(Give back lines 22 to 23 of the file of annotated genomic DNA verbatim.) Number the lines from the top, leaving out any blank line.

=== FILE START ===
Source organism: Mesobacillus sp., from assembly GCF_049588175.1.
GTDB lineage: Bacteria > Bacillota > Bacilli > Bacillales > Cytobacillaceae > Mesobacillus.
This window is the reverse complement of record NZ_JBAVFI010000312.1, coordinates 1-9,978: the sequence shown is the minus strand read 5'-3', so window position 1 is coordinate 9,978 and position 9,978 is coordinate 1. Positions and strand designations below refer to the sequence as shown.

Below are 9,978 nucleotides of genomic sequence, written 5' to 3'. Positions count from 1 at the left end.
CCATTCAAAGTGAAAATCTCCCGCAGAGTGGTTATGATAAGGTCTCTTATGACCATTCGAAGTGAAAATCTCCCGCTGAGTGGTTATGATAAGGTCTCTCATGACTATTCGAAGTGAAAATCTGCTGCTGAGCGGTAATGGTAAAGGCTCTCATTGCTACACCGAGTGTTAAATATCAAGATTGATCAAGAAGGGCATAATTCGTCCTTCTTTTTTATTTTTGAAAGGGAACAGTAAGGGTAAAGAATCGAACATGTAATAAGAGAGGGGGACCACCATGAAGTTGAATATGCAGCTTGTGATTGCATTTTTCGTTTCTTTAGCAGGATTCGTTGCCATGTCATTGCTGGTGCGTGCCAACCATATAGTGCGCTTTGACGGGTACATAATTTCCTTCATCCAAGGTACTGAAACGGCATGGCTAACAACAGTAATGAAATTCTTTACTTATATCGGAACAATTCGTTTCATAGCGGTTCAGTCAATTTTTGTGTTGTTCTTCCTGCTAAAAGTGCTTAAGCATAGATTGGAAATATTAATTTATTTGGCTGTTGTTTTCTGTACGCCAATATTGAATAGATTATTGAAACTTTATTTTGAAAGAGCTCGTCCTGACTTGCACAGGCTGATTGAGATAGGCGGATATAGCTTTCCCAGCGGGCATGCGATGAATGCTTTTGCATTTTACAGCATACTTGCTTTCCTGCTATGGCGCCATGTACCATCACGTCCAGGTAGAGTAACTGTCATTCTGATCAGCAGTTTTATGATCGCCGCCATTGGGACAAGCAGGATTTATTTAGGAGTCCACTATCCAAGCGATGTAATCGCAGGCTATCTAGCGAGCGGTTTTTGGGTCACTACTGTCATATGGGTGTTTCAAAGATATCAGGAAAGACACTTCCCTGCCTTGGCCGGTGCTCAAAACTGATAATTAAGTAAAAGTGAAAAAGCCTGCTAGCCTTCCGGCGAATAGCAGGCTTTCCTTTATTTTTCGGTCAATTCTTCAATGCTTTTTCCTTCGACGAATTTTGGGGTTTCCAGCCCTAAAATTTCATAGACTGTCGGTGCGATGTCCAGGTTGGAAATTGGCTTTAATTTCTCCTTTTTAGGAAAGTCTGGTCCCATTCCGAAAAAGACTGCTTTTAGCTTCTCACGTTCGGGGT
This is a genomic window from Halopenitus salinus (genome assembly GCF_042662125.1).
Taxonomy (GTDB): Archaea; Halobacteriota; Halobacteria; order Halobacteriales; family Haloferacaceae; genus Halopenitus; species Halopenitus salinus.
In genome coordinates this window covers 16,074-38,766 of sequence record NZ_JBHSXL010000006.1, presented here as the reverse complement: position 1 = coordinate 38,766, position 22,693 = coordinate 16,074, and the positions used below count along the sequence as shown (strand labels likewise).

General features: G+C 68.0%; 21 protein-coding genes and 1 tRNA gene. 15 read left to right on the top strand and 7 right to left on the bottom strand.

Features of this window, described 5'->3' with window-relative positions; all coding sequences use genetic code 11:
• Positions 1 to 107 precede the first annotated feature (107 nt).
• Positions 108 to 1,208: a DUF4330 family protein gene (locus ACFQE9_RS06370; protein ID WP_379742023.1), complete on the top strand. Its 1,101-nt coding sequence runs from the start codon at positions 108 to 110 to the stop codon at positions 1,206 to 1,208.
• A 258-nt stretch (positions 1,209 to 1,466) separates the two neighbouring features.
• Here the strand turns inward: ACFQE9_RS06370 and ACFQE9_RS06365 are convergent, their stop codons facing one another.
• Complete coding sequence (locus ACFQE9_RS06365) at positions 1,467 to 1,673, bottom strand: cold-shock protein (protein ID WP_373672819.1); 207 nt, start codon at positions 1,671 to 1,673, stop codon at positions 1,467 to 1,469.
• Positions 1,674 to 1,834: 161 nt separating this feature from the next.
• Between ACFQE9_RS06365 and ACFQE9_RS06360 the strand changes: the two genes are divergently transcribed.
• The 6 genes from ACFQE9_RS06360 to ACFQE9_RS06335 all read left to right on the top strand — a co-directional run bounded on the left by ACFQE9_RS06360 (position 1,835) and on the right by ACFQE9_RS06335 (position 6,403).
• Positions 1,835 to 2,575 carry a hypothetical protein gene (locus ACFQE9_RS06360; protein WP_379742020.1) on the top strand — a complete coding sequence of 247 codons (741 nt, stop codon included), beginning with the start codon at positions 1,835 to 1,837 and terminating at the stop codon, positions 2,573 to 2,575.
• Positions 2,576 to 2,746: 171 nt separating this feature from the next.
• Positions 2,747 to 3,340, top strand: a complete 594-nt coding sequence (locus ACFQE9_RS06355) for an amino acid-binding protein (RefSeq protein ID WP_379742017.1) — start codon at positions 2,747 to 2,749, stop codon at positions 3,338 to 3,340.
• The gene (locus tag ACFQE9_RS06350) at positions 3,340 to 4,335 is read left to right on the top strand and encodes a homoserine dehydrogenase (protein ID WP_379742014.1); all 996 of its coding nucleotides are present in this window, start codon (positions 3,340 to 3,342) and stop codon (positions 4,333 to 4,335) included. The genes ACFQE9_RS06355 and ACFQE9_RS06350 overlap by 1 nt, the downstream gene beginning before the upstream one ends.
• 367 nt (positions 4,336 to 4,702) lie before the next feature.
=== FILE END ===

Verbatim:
• The gene (locus tag ACFQE9_RS06350) at positions 3,340 to 4,335 is read left to right on the top strand and encodes a homoserine dehydrogenase (protein ID WP_379742014.1); all 996 of its coding nucleotides are present in this window, start codon (positions 3,340 to 3,342) and stop codon (positions 4,333 to 4,335) included. The genes ACFQE9_RS06355 and ACFQE9_RS06350 overlap by 1 nt, the downstream gene beginning before the upstream one ends.
• 367 nt (positions 4,336 to 4,702) lie before the next feature.